Sustainable Urban Freight Systems (Among Other Things) in Colombia

Yesterday I touched down in Bogotá, the capital of Colombia, home of Praba Pilar, the performance artist and para-ethnographer I recently posted about.

I’m here to participate in a two week Pan-American Advanced Studies Institute on Sustainable Urban Freight Systems (PASI-SUFS) split between Bogotá and Cartagena. Big thanks to José Holguín-Veras and the rest of the folks at the Center for Infrastructure, Transportation and the Environment (CITE) and the Volvo Research and Educational Foundations’ Center of Excellence for Sustainable Urban Freight Systems (VREF CoE-SUFS – is it me or are the acronym’s growing bold, proliferating and getting longer?) for bringing me out here and catalyzing my first experiences in South America.

I’m currently writing up a presentation that will bring social science perspectives to the table. Something like this:

I will describe the basics of ethnographic research and share work to advance understanding of the structural positioning and perspectives of variously positioned stakeholders in environmental sustainability, using social science methods to strengthen our characterization of the social dimension of sustainability problems and solutions. I’ll describe how relevant stakeholders can be identified, characterized and interviewed to learn how they understand and work to address sustainability problems and needs for environmental governance. The presentation will include an interactive discussion to map relevant stakeholders in freight sustainability in different urban contexts, broadening our conceptualization and world views concerning the impacts of urban freight activity.

In the stakeholder analysis techniques presented here, special attention will be paid to vulnerable populations, groups and individuals that may sometimes be left out of the picture, or do not typically have a powerful voice in decisions that affect them. Any stakeholder analysis, like any map or story, will always leave some elements out of the frame, and this presentation will discuss some implications for these absences and explore issues of environmental justice and equity – such as uneven prevalence of pollution and environmental health problems like asthma and cancer – in the arena of urban freight transportation.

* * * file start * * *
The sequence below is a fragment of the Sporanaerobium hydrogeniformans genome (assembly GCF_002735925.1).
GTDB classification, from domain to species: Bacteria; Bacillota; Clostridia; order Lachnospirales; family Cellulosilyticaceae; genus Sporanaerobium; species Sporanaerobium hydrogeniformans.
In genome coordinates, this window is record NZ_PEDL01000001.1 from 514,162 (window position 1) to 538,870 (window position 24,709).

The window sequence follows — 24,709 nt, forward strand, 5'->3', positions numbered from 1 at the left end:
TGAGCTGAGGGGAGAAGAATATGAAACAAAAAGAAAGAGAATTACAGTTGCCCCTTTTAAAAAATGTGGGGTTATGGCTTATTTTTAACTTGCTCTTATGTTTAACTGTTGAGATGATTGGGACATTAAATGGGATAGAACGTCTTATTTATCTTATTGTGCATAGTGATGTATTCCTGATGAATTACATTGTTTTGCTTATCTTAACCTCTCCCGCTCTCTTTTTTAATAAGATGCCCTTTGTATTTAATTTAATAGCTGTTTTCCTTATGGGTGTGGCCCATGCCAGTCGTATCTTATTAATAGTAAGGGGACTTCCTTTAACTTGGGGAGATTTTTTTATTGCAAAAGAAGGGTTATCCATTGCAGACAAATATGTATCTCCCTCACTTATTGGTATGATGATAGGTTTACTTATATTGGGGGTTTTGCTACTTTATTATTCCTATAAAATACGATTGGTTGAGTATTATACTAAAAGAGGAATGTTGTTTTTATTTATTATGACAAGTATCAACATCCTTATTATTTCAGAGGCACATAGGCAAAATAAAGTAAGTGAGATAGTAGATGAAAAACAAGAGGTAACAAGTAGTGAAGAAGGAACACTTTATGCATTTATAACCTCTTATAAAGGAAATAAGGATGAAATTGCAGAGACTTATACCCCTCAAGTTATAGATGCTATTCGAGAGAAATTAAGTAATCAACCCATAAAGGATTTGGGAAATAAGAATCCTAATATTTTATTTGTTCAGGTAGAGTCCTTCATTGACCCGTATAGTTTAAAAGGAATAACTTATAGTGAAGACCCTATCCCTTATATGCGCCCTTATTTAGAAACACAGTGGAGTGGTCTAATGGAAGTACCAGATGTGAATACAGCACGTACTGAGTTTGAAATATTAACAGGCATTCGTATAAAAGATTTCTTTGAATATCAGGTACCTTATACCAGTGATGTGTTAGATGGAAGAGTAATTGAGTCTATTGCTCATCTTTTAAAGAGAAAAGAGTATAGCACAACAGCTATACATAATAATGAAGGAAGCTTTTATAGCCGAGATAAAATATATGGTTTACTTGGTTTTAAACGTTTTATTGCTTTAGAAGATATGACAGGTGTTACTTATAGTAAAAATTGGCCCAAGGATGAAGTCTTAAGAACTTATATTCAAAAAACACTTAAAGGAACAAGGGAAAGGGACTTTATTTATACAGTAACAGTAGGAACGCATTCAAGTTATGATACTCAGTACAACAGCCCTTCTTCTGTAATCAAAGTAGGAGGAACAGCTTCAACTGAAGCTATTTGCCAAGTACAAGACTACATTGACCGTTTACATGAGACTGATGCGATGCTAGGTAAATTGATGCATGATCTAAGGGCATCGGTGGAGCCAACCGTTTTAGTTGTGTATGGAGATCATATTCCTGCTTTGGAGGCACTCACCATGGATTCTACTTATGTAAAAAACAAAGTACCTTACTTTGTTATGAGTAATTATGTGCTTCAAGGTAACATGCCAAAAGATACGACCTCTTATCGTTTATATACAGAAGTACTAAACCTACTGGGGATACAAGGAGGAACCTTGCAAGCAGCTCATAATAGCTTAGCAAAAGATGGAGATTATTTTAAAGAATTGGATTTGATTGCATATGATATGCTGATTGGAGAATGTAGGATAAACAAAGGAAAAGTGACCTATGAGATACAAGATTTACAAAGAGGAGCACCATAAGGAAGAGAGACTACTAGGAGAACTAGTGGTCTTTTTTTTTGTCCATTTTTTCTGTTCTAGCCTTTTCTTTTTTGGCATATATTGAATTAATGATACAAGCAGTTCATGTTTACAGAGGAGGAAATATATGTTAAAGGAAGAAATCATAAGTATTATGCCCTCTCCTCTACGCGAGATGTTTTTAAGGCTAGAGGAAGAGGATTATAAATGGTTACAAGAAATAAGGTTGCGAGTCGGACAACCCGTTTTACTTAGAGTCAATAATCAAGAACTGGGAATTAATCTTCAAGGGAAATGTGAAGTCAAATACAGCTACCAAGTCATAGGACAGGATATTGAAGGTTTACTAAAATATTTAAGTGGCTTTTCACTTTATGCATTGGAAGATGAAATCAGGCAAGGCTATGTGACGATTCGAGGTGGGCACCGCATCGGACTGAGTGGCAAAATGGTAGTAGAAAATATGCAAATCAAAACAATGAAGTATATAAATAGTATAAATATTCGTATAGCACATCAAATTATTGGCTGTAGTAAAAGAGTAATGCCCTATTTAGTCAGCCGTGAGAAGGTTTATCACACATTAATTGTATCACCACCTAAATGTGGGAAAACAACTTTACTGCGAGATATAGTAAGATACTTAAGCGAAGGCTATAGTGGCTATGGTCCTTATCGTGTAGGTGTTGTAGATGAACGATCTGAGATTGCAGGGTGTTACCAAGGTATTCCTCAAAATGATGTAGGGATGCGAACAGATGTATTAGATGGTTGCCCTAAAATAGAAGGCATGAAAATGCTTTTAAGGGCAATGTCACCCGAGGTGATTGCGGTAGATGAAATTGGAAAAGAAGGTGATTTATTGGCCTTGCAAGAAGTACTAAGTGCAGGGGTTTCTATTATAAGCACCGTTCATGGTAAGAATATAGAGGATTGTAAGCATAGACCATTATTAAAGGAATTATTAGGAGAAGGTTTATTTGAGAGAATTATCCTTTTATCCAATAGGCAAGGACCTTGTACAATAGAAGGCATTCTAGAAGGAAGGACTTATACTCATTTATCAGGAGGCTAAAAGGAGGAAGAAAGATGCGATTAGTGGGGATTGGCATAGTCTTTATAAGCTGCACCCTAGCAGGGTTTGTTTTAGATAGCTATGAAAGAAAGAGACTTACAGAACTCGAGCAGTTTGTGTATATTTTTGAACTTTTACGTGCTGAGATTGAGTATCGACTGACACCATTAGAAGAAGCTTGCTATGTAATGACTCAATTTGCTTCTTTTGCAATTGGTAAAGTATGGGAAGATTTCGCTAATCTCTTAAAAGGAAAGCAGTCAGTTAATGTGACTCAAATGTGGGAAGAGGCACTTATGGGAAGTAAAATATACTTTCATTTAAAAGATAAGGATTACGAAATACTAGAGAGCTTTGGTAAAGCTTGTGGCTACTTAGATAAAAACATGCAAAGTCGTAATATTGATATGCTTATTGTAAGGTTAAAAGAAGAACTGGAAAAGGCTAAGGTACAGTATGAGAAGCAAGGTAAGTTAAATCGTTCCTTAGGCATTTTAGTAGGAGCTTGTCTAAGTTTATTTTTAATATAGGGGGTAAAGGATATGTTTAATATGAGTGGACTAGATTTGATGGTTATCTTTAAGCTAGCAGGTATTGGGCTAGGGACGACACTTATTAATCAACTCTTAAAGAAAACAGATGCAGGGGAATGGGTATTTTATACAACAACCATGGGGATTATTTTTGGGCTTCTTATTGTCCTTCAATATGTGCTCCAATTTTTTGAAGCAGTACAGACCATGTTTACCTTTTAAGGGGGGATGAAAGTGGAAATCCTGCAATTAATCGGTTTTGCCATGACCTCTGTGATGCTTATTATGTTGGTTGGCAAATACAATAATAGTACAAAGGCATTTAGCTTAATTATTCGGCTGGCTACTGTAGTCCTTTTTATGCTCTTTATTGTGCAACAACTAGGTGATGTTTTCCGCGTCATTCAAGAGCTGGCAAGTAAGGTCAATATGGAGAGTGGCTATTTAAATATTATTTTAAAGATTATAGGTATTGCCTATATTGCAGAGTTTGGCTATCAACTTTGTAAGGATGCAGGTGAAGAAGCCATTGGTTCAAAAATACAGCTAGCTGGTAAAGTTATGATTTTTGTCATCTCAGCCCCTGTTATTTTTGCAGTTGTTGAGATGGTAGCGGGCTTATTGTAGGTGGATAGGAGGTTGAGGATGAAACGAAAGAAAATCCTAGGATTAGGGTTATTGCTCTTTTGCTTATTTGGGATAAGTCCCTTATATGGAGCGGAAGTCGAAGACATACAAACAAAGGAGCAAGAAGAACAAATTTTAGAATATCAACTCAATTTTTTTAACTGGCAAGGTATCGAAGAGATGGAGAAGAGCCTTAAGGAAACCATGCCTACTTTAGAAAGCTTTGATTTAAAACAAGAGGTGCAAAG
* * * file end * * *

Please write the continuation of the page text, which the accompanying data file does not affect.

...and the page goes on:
Feedback welcome.

my inspiring writing desk thanks to karolina, my couchsurfing host and urban grower extraordinaire

So many elements in my own frame right now. More soon on the other jostling things I find myself among and deeply affected by in this lively country.

Oh, and speaking of things (but when are we not?), check out Joe Dumit’s excellent “Writing the Implosion: Teaching the World One Thing at a Time,” available totalmente grátis from our friends at Cultural Anthropology, because that’s how they roll.

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The Multispecies Salon is (A)live!

Just a quick note to announce the launch of the Multispecies Salon website, a companion to the book out with Duke University Press on October 17th. I just added a brief page on my contributions to this experiment in multispecies ethnography. Thanks especially to Eben Kirksey and Jane Kang for all they contributed to the Salon site!

Check out the para-ethnographic tactics of Praba Pilar, a Colombian performance artist, in a short video I had the pleasure of putting together: